- The Washington Times - Wednesday, August 8, 2001

Three Chicago residents are suing the National Abortion Federation on charges that the organization has used deceptive advertising on behalf of RU-486, known as the "abortion pill."
The suit, to be filed this morning in Cook County Circuit Court in Chicago, says the Washington-based NAF published a "deceptive advertisement" in the July issues of Self, In-Style and Vanity Fair magazines claiming that the pill was safe without mentioning any of its side effects.
"Right now, we're asking for a judgment that they violated Illinois law," says Curt Mercadante, one of the three plaintiffs. He is referring to the Illinois Deceptive Trade Practices Act, which forbids a business to represent goods or services to have characteristics it does not have.
"What we're hoping to do is raise awareness in the state and nationally about the advertising. We're familiar with Illinois law and perhaps people in other states will find other laws the ad violates."
Mr. Mercadante, who is the program director for the United Republican Fund of Illinois, joined with Nancy and Eugene Koprowski, also of Chicago, in filing the suit. The Koprowskis both work for the Institute for Human Rights in Chicago.
"Most women using the product will experience some side effects, according to the U.S. government," Mr. Mercadante says, adding that "even Joe Camel had to have a surgeon general's warning next to him."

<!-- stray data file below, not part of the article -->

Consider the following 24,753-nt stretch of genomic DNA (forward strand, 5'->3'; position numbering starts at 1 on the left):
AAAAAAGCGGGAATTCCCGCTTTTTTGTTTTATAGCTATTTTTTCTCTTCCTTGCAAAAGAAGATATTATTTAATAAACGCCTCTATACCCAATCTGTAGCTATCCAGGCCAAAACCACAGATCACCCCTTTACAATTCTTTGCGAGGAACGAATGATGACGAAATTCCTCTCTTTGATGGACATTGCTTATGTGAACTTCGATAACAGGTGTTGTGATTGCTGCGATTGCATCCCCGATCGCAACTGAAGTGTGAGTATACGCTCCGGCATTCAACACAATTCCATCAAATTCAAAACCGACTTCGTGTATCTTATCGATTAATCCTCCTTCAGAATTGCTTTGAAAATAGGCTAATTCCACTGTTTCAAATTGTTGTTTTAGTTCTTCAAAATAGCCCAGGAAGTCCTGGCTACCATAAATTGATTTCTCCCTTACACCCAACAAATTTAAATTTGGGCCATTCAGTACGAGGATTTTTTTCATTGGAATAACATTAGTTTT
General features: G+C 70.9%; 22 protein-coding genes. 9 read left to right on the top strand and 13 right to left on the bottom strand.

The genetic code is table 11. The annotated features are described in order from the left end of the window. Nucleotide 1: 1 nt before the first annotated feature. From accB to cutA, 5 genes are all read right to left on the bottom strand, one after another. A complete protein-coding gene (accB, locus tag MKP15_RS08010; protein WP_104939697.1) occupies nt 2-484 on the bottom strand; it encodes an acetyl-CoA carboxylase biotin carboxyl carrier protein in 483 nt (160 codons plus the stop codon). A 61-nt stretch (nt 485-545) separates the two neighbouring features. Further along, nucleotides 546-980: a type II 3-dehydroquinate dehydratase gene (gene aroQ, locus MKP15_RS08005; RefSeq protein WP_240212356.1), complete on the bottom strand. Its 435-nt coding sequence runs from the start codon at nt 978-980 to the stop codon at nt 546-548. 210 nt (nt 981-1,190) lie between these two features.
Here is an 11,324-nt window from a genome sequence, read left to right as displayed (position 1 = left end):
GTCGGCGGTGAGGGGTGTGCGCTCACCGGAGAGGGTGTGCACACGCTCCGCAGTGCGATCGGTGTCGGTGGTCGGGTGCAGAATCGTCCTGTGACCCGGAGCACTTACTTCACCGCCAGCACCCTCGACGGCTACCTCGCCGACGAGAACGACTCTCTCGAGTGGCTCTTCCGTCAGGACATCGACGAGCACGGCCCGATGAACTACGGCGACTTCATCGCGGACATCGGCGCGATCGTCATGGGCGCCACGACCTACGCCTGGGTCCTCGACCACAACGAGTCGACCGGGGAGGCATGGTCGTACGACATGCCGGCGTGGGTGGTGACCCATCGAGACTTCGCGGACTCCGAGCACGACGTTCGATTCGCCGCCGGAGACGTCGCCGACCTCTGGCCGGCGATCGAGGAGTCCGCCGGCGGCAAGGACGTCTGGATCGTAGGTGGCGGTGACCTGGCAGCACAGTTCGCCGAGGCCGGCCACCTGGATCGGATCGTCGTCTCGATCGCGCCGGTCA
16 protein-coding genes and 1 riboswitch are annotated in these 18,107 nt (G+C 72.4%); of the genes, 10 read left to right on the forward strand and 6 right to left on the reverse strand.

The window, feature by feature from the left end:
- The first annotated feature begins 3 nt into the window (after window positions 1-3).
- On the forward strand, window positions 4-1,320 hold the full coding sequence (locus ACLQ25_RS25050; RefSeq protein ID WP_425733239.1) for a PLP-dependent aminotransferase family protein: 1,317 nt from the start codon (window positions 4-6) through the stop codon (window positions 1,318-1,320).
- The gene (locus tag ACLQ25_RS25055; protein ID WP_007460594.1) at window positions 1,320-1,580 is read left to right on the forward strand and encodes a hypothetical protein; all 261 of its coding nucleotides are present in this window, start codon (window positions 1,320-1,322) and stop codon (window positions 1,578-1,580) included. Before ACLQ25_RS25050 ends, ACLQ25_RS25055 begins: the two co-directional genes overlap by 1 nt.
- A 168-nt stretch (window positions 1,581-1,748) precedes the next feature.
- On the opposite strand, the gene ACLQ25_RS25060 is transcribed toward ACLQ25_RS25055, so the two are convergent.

The ad, which is displayed on the NAF Web site (www.prochoice.org), shows a thoughtful woman leaning against a window, with the text: "You have the freedom to choose. And now, you have another safe abortion choice."
Text at the bottom gives a toll-free number, another Web site (www.earlyoptions.org) and a reminder the pill has been approved by the Food and Drug Administration.
The ad ran in the July issues of Self and People magazines and appears this month in Cosmopolitan, Fitness, Health, In Style, Jane, Mademoiselle, Glamour, Marie Claire, First for Women, Essence, Vanity Fair and Latina magazines.
"These are anti-choice activists," said Vicki Saporta, executive director of the National Abortion Federation, which has 400 member clinics nationwide. "The suit is wholely devoid of merit. Our advertising campaign is entirely proper, and our attorneys will look at the complaint and arrive at a definite course of action."
RU-486 is a chemical compound that, taken in pill form, can induce abortion in women up to 49 days — or seven weeks — pregnant. The drug is sometimes effective up to nine weeks of pregnancy, by which time the fetus' heart has started beating, its brain is functioning, and ears, fingers and toes will have formed.
The drug, taken in two stages over three days, induces a miscarriage. Side effects include nausea, diarrhea, vomiting, painful cramping and in some cases heavy bleeding. In 1994, during FDA trials of the drug, an Iowa woman nearly bled to death.
Although the U.S. government gave final approval to the drug last year, clinics and doctors' offices have been slow to distribute it, for fear of lawsuits, medical complications or protests.

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